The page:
Communities on NC coast grapple with the effects of sea level rise.
Coastal regions in the U.S. are some of the most densely populated areas in the country, and they are also the most vulnerable to sea level rise. A recent NOAA report found that sea levels will rise about a foot or more by 2050, regardless of how much we cut carbon emissions.
The East and Gulf coasts will be most affected, as the land in these regions is already sinking and compacting. The result in North Carolina will be higher tides, higher storm surges and more “nuisance” or “sunny day” flooding.
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For people like Tracy Skrabal, a New Hanover resident, the threat of sea level rise is already very real.
“The local rise in sea level in my community in New Hanover County has doubled in the last 15 years over the previous 50 years,” said Skrabal. “I think the urgency of the situation on our local coastal region has really been a factor in how I approach my work.”
Using green engineering to adapt
Skrabal works for the North Carolina Coastal Federation, a non-profit dedicated to coastal protection. The Federation promotes the use of nature-based engineering projects to mitigate some of the pressures of sea level rise, including flooding and erosion.
The team helped install a stormwater rain garden at Bradley Elementary in New Hanover County. The gardens give floodwaters someplace to go instead of collecting in the school’s parking lot.
“If you walk in there right now, you'll get your feet wet, but you won't get your feet wet in the parking lot where they used to have flooding and the teachers had to take their shoes off to get out of their cars to get to school,” said Skrabal.
Sea level rise is also accelerating erosion for homeowners living along estuaries, which make up the bulk of North Carolina’s coastline. Often the default solution for erosion is to install expensive bulkheads or a rock wall, which fail to hold up during storms and damage the ecosystem. Close to 14 percent of the nation’s shorelines have already been hardened.
The Coastal Federation helps homeowners install living shorelines instead. Living shorelines are barriers made of natural materials like oyster shells. They absorb wave energy while providing a place for marine organisms like oysters to live, which improves water quality.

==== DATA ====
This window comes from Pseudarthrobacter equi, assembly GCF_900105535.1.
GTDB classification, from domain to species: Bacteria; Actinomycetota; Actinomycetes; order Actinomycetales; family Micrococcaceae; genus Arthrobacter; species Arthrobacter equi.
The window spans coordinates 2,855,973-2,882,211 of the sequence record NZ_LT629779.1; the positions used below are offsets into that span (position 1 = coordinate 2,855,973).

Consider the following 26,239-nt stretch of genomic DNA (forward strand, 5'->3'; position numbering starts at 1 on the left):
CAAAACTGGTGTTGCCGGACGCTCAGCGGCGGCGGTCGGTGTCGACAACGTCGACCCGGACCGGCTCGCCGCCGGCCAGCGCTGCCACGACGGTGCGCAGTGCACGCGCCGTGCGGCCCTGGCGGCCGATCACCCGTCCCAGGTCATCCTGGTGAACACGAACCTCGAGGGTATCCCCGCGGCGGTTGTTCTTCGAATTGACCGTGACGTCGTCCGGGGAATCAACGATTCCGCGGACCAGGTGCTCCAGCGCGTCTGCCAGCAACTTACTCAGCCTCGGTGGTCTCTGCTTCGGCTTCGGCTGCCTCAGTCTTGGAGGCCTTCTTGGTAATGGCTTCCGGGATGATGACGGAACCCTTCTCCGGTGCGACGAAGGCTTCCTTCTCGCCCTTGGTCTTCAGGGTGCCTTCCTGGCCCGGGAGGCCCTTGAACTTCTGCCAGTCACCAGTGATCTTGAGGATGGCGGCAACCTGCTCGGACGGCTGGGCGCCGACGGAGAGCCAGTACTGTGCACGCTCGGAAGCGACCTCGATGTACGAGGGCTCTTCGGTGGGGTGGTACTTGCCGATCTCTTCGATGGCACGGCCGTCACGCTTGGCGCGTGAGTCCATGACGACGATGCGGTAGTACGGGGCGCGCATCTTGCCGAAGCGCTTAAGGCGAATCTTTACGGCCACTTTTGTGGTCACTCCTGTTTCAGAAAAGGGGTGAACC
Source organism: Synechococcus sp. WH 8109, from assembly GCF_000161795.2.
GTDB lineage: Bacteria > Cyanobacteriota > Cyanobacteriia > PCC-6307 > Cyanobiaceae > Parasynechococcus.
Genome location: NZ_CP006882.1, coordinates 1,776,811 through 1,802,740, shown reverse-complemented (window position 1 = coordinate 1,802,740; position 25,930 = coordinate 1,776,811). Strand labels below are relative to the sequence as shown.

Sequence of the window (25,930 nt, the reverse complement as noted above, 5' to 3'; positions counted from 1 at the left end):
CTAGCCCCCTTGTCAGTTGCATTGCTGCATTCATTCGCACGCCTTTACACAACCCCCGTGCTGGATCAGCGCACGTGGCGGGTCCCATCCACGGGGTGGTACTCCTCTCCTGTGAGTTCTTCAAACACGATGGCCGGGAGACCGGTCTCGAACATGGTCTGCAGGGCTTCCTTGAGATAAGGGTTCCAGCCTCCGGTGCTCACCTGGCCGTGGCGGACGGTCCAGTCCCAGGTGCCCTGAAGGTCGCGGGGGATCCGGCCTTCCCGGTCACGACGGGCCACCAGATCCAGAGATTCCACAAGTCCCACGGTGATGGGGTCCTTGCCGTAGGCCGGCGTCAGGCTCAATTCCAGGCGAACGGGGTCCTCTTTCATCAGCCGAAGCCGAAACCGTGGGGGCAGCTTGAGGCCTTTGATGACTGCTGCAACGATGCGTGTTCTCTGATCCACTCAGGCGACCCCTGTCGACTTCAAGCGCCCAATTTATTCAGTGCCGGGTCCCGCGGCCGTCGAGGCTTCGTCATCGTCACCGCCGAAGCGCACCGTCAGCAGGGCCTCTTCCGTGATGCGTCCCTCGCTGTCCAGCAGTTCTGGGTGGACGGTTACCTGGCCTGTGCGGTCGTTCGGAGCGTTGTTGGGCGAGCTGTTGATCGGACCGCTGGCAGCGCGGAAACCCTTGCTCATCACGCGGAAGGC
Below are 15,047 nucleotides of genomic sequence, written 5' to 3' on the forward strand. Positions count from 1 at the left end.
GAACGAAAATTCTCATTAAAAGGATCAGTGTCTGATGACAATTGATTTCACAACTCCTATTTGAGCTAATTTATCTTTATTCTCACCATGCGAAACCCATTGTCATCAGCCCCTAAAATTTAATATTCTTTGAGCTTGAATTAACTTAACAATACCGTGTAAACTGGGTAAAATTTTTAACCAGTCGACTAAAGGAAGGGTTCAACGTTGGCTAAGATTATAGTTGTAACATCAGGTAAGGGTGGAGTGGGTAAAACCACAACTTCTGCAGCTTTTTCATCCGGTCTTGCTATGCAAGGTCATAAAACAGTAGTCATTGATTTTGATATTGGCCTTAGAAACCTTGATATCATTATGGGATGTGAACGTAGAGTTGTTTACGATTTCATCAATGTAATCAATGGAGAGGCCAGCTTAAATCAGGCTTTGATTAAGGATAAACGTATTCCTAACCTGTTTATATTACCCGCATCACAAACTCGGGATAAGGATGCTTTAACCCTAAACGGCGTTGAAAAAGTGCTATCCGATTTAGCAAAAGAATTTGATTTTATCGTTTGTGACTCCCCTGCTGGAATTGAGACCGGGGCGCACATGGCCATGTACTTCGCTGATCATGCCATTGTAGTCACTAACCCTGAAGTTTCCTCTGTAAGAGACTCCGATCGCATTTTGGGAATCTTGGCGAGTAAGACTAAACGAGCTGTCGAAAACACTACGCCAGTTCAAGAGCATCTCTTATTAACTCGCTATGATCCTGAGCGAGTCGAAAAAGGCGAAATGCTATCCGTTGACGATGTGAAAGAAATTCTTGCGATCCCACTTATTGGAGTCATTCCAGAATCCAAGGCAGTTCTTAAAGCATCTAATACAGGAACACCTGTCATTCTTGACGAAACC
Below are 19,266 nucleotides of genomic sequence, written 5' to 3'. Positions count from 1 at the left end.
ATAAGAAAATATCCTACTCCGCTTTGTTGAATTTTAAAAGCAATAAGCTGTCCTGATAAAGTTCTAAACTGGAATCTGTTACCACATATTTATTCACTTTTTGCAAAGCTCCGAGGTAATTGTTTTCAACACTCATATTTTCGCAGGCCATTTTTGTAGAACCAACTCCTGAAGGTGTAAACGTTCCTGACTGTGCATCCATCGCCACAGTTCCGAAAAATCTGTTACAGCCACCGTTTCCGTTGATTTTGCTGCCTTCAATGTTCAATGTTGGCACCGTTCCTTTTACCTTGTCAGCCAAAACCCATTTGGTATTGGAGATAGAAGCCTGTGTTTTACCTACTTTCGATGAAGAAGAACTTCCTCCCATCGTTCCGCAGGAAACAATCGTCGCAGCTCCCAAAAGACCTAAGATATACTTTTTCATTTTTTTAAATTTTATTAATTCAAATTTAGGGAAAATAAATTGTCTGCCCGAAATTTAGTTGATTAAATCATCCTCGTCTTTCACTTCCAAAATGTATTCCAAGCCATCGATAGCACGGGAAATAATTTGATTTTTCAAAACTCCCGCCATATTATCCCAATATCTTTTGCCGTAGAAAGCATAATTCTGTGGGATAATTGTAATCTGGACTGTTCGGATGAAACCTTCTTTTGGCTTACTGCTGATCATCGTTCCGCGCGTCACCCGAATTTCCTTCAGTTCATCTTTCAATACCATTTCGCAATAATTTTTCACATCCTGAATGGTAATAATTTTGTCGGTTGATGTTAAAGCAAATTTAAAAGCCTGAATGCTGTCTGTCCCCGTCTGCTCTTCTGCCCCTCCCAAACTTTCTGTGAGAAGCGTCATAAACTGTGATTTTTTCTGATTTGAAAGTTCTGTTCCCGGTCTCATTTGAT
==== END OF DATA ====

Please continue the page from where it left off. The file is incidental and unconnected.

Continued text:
“As sea levels rise, we are seeing a lot higher water levels than we’ve had in the past,” said Lexia Weaver, Ph.D., a coastal scientist with the Coastal Federation. “So, we're seeing erosion along the entire length of the shoreline, and as we see more and more of that, living shorelines are a great solution to help reduce the effects of higher water.”
Understanding the problem, targeting solutions
Further north, the town of Beaufort, like many other coastal cities, is experiencing a spike in nuisance or sunny day flooding. Nuisance flooding can happen for a variety of reasons, but it usually occurs because high tides are generally higher than they used to be, causing flooding even on a sunny day.
For the historic town of Beaufort, high tides are pushing seawater up through the town’s storm drains, flooding downtown streets. Unlike a freshwater flood after a hard rain, these floods contain corrosive, salty ocean water which can damage pipes, cars, and infrastructure.
“We pay a lot of attention to hurricanes and things that are going to make that impact,” said Mayor Sharon Harker. “But it's tough when you wake up in the morning and all of a sudden there’s a king tide and you can't even get out of your driveway.”
The town is partnering with the UNC Institute of Marine Sciences (UNC-IMS) and North Carolina State University to document how often these floods are happening and where. That way, the town can make better decisions about how to manage these floods. For example, the town can choose to elevate buildings, or convert areas that flood frequently into parks.
“I think that this is sunny day flooding is one of these really powerful signals of climate change,” said Miyuki Hino, Ph.D., a researcher with UNC-IMS. “It's hard to detect a change in temperatures over time. But if you only used to see water on the street during a storm and now, you're seeing it 10, 15 times a year when it's high tide, that is a visible, tangible signal to people that the environment is changing now, and we need to get ready for it.”
Hino said those solutions need to come from the community.
“These are really, really important places,” she said. “And the biggest thing to remember is that it's not a one size fits all solution. It's going to take a mix of approaches based on what's important to the community.”
This story was produced with support from the NC Department of Natural and Cultural Resources and is part of the Pulitzer Center’s Connected Coastlines reporting initiative.